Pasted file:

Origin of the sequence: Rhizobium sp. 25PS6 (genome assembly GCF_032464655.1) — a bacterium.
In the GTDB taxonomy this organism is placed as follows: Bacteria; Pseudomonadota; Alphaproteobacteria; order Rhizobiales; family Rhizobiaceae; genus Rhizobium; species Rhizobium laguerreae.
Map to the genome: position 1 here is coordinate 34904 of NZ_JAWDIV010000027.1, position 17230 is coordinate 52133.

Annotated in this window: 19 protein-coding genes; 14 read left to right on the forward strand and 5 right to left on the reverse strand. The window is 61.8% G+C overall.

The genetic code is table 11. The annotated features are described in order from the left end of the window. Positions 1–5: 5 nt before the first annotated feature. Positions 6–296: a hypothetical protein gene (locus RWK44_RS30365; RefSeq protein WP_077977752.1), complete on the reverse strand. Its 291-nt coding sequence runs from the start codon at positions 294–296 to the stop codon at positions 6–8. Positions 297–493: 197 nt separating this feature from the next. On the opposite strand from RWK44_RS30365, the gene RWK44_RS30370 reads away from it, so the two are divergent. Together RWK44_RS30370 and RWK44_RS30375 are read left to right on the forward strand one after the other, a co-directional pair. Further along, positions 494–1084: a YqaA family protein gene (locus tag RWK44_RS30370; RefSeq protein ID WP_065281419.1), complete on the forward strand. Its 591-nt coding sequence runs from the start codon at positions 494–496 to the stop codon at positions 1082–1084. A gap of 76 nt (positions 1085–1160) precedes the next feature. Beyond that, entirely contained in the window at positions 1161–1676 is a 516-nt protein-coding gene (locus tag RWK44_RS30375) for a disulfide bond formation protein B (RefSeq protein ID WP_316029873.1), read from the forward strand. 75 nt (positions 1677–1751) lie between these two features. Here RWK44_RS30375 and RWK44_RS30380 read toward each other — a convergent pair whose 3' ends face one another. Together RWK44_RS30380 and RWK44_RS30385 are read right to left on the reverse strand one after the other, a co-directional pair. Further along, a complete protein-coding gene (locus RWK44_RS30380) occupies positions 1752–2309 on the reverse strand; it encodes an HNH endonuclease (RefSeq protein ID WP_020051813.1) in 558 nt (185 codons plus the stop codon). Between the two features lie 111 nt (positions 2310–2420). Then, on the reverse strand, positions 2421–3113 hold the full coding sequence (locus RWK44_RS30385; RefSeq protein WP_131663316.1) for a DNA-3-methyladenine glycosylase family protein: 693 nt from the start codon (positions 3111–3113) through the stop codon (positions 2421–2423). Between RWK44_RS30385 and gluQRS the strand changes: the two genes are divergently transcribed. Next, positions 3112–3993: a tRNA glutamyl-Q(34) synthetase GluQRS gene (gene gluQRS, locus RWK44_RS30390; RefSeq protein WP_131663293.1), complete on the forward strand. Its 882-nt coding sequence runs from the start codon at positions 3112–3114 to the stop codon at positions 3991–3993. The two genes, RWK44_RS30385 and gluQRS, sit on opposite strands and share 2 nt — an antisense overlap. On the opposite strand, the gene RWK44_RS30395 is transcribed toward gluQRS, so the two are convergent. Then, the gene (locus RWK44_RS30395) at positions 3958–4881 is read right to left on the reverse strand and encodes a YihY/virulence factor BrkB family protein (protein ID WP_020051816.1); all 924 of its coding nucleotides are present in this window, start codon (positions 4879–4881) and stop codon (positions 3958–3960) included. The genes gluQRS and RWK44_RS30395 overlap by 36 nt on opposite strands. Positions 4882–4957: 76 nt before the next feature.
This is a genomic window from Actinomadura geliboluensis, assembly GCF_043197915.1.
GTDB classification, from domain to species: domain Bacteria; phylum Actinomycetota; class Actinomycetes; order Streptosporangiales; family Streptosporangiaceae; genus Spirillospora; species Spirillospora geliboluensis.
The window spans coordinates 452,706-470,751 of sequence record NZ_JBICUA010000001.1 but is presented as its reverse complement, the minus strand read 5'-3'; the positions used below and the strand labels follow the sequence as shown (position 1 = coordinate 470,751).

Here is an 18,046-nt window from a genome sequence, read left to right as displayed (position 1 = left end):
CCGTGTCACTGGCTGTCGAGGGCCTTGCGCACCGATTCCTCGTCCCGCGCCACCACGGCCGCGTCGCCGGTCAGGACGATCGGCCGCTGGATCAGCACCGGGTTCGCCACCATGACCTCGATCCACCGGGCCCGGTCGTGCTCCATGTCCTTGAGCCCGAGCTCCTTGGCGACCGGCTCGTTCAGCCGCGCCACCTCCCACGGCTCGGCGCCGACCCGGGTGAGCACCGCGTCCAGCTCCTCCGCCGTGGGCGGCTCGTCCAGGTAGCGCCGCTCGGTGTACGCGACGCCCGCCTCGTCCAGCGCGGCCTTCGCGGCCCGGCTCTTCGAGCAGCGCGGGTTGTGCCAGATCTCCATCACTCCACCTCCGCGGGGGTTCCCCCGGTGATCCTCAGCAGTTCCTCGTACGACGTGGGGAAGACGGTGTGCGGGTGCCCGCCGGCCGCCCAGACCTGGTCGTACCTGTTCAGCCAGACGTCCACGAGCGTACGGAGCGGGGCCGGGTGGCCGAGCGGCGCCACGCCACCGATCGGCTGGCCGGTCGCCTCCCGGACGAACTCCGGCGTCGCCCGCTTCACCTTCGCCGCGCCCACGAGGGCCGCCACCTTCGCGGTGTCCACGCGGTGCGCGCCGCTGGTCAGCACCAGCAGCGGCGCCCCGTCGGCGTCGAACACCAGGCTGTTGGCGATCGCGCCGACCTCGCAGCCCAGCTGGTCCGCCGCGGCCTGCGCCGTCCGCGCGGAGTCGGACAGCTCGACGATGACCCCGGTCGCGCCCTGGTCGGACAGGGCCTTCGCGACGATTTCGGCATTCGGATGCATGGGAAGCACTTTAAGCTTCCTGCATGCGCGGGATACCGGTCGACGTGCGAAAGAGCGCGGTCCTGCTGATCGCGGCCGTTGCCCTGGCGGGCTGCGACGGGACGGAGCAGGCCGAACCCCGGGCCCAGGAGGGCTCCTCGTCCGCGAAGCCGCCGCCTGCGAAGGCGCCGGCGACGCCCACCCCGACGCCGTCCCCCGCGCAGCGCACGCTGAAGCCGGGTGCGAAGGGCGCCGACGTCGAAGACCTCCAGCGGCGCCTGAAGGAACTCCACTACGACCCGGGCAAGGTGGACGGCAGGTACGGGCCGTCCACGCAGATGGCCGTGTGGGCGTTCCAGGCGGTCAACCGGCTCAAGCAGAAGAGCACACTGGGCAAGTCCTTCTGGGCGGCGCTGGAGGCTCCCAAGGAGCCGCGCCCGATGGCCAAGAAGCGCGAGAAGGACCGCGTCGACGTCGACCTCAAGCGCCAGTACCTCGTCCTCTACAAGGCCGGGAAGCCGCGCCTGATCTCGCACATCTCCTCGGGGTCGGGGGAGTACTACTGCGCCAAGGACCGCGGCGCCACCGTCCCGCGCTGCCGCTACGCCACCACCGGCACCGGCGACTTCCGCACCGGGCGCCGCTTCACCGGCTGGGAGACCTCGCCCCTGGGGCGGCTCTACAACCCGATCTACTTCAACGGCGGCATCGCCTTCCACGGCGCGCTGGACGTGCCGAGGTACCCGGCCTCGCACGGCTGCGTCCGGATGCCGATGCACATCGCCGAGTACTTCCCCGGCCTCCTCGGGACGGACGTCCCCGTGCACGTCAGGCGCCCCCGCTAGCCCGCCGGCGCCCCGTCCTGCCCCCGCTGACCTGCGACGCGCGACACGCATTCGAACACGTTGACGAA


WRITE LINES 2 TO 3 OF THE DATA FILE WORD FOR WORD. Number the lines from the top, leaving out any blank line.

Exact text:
In the GTDB taxonomy this organism is placed as follows: Bacteria; Pseudomonadota; Alphaproteobacteria; order Rhizobiales; family Rhizobiaceae; genus Rhizobium; species Rhizobium laguerreae.
Map to the genome: position 1 here is coordinate 34904 of NZ_JAWDIV010000027.1, position 17230 is coordinate 52133.